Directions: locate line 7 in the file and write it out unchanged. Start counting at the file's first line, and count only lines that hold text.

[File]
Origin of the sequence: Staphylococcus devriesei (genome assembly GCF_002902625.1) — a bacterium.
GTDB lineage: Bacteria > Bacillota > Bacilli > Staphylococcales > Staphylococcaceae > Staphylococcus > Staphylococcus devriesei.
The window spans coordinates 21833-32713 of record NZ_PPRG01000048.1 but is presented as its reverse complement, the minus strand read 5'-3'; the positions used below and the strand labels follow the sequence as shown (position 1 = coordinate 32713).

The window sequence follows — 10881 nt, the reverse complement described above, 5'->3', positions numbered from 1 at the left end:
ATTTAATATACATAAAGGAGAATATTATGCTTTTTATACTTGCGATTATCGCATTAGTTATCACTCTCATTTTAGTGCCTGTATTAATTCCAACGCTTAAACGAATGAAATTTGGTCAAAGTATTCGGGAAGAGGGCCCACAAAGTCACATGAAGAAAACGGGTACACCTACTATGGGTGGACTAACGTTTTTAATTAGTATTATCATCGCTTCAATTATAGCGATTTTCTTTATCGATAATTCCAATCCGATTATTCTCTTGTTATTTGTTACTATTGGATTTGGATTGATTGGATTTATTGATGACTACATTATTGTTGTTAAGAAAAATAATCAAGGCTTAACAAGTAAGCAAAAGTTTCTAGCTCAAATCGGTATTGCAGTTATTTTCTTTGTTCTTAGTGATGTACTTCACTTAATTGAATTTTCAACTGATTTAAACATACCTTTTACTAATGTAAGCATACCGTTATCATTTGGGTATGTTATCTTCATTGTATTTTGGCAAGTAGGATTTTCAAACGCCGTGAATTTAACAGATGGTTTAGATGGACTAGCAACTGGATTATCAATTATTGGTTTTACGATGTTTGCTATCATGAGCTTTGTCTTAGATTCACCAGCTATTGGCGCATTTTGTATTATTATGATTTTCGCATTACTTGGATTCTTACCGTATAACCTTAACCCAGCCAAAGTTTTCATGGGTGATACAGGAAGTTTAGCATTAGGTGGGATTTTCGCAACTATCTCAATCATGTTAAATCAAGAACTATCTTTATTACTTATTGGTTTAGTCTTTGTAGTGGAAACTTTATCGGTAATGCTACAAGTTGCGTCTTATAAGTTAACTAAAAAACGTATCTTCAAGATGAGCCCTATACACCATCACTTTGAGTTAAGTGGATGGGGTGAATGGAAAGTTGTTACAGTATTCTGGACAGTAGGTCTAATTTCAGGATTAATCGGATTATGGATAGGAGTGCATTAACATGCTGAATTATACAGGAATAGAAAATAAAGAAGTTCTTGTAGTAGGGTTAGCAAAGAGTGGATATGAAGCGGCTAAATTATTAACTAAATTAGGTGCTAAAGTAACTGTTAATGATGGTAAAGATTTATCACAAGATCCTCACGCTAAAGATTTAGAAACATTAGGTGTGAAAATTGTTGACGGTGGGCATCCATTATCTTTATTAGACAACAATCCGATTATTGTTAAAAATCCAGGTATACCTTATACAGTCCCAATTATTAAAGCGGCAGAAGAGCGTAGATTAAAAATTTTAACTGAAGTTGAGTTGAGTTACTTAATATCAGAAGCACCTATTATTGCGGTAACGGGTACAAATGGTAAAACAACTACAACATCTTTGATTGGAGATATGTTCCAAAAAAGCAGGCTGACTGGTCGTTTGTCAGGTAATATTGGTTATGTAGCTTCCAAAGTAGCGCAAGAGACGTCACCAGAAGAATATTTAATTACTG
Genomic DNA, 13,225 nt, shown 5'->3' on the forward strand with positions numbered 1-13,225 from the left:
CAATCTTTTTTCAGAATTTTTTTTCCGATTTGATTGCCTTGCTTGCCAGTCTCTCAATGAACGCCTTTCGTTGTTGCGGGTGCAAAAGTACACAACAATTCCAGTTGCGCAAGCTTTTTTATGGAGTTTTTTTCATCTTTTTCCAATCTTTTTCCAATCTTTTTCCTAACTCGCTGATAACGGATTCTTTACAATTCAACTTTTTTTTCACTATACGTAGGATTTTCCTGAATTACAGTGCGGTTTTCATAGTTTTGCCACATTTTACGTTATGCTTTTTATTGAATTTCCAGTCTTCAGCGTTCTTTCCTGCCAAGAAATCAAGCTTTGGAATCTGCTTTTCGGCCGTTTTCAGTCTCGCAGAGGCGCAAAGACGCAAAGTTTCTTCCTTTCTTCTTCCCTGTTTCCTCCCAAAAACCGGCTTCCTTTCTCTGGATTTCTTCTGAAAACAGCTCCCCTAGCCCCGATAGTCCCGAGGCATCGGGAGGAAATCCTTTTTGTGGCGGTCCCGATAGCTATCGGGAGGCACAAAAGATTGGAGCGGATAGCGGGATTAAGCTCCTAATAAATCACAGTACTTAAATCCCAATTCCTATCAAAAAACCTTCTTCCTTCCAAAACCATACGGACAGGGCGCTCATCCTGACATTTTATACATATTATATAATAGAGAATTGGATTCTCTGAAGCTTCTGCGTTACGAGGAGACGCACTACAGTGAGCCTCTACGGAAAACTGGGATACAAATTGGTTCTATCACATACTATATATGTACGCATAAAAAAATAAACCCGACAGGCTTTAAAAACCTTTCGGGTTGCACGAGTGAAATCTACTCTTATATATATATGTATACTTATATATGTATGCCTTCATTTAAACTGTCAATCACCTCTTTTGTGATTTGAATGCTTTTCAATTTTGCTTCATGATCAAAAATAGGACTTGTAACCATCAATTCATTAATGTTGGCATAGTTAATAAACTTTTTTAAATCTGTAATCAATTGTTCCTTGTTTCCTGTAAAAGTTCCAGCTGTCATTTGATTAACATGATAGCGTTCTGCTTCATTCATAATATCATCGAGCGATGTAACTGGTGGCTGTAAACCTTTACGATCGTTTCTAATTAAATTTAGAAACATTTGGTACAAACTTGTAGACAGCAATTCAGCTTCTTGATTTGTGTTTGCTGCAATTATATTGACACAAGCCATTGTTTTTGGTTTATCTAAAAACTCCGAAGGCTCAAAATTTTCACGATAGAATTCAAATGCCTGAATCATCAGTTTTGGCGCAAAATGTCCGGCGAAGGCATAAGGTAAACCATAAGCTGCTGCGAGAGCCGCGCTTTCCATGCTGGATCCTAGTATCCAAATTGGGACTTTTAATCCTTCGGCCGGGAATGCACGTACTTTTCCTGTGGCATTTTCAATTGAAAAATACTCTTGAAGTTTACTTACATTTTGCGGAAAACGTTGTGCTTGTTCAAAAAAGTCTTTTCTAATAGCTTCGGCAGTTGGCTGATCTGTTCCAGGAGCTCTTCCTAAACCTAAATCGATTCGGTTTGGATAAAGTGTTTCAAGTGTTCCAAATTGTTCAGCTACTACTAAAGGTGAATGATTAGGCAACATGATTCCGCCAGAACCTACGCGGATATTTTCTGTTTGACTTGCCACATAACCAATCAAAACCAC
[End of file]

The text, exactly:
CAATCTTTTTTCAGAATTTTTTTTCCGATTTGATTGCCTTGCTTGCCAGTCTCTCAATGAACGCCTTTCGTTGTTGCGGGTGCAAAAGTACACAACAATTCCAGTTGCGCAAGCTTTTTTATGGAGTTTTTTTCATCTTTTTCCAATCTTTTTCCAATCTTTTTCCTAACTCGCTGATAACGGATTCTTTACAATTCAACTTTTTTTTCACTATACGTAGGATTTTCCTGAATTACAGTGCGGTTTTCATAGTTTTGCCACATTTTACGTTATGCTTTTTATTGAATTTCCAGTCTTCAGCGTTCTTTCCTGCCAAGAAATCAAGCTTTGGAATCTGCTTTTCGGCCGTTTTCAGTCTCGCAGAGGCGCAAAGACGCAAAGTTTCTTCCTTTCTTCTTCCCTGTTTCCTCCCAAAAACCGGCTTCCTTTCTCTGGATTTCTTCTGAAAACAGCTCCCCTAGCCCCGATAGTCCCGAGGCATCGGGAGGAAATCCTTTTTGTGGCGGTCCCGATAGCTATCGGGAGGCACAAAAGATTGGAGCGGATAGCGGGATTAAGCTCCTAATAAATCACAGTACTTAAATCCCAATTCCTATCAAAAAACCTTCTTCCTTCCAAAACCATACGGACAGGGCGCTCATCCTGACATTTTATACATATTATATAATAGAGAATTGGATTCTCTGAAGCTTCTGCGTTACGAGGAGACGCACTACAGTGAGCCTCTACGGAAAACTGGGATACAAATTGGTTCTATCACATACTATATATGTACGCATAAAAAAATAAACCCGACAGGCTTTAAAAACCTTTCGGGTTGCACGAGTGAAATCTACTCTTATATATATATGTATACTTATATATGTATGCCTTCATTTAAACTGTCAATCACCTCTTTTGTGATTTGAATGCTTTTCAATTTTGCTTCATGATCAAAAATAGGACTTGTAACCATCAATTCATTAATGTTGGCATAGTTAATAAACTTTTTTAAATCTGTAATCAATTGTTCCTTGTTTCCTGTAAAAGTTCCAGCTGTCATTTGATTAACATGATAGCGTTCTGCTTCATTCATAATATCATCGAGCGATGTAACTGGTGGCTGTAAACCTTTACGATCGTTTCTAATTAAATTTAGAAACATTTGGTACAAACTTGTAGACAGCAATTCAGCTTCTTGATTTGTGTTTGCTGCAATTATATTGACACAAGCCATTGTTTTTGGTTTATCTAAAAACTCCGAAGGCTCAAAATTTTCACGATAGAATTCAAATGCCTGAATCATCAGTTTTGGCGCAAAATGTCCGGCGAAGGCATAAGGTAAACCATAAGCTGCTGCGAGAGCCGCGCTTTCCATGCTGGATCCTAGTATCCAAATTGGGACTTTTAATCCTTCGGCCGGGAATGCACGTACTTTTCCTGTGGCATTTTCAATTGAAAAATACTCTTGAAGTTTACTTACATTTTGCGGAAAACGTTGTGCTTGTTCAAAAAAGTCTTTTCTAATAGCTTCGGCAGTTGGCTGATCTGTTCCAGGAGCTCTTCCTAAACCTAAATCGATTCGGTTTGGATAAAGTGTTTCAAGTGTTCCAAATTGTTCAGCTACTACTAAAGGTGAATGATTAGGCAACATGATTCCGCCAGAACCTACGCGGATATTTTCTGTTTGACTTGCCACATAACCAATCAAAACCAC